It's undeniably fast point to point, but our previous experience with the M5 Competition suggests it'd show the B5 a clean set of heels around a track. And that's okay.

Externally, you'll be able to tell the B5 Touring from the regular 5 Series by its deeper front splitter (replete with Alpina branding, and easy to scrape on driveways) and angry quad exhaust pipes, although a set of more obvious graphics is available.

Trainspotters tend to notice what you're driving, otherwise the most noticeable thing about this is the fact it's a wagon, not an SUV. BMW still makes those? Really?

The seats are trimmed in Nappa leather as standard, and they're lounge-style comfort armchairs instead of the racy, figure-hugging buckets you'd find in an M5 or E63 AMG. The ergonomics are near perfect up front, even for leggy drivers.

It's very obviously a BMW from behind the wheel, but the lovely materials are backed by just enough Alpina branding – a build plaque at the base of the centre console, a badge on the dash trim, and a steering wheel emblem – to remind you this isn't a garden-variety Beemer. The wheel is stitched with blue and green highlights, too, which is a lovely touch.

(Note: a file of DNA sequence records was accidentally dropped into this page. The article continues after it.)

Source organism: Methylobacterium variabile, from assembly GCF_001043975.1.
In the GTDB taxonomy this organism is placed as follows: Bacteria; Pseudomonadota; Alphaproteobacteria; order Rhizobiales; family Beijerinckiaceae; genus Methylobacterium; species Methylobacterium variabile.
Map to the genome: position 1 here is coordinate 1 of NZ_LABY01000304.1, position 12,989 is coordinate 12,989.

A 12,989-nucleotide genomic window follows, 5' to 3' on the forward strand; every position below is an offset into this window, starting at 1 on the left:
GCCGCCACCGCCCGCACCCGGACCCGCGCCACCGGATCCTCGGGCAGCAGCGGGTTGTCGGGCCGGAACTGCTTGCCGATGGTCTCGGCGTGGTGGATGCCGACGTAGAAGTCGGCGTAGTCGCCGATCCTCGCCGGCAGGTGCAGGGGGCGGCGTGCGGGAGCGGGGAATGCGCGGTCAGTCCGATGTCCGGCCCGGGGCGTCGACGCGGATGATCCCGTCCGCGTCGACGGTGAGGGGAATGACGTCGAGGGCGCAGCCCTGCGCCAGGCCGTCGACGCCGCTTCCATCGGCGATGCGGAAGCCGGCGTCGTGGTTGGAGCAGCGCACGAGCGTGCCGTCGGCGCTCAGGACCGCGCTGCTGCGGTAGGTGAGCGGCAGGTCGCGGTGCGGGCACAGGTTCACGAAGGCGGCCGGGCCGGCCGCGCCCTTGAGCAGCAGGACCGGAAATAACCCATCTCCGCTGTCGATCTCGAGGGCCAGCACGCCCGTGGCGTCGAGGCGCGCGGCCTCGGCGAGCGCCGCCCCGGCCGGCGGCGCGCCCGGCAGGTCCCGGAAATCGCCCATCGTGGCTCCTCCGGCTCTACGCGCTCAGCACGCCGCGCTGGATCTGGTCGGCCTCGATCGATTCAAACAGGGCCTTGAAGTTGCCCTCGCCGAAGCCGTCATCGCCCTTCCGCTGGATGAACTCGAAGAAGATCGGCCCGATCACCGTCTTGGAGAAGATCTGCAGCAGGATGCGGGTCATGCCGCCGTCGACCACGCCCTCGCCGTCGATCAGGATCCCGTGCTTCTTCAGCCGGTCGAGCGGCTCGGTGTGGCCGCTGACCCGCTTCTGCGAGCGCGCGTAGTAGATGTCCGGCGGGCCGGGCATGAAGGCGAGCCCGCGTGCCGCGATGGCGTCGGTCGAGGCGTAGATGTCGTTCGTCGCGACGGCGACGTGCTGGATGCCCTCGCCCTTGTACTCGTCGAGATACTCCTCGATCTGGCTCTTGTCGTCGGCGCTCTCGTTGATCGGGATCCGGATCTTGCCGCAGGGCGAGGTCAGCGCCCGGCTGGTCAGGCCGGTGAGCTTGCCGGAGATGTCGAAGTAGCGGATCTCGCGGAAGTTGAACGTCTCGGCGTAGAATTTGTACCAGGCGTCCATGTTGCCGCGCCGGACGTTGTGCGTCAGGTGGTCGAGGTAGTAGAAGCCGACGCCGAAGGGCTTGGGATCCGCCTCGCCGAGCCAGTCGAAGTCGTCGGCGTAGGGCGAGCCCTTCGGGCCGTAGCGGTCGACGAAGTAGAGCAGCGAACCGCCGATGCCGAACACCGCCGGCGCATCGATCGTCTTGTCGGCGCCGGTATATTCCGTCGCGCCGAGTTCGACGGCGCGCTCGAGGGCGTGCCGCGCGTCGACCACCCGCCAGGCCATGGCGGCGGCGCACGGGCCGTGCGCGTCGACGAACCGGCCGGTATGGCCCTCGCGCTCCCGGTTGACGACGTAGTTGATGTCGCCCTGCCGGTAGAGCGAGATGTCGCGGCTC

Options abound, but our tester was specced with considerable restraint. The black seats and piano-black dash trim are both standard, although it did still have steering wheel heating ($449), a leather dash ($2243), and soft-close doors ($1150).

Cool though the stealthy, blacked-out cabin is, the gloss-black trim attracts dust at a terrifying rate. We'd opt for something a bit... Woodier.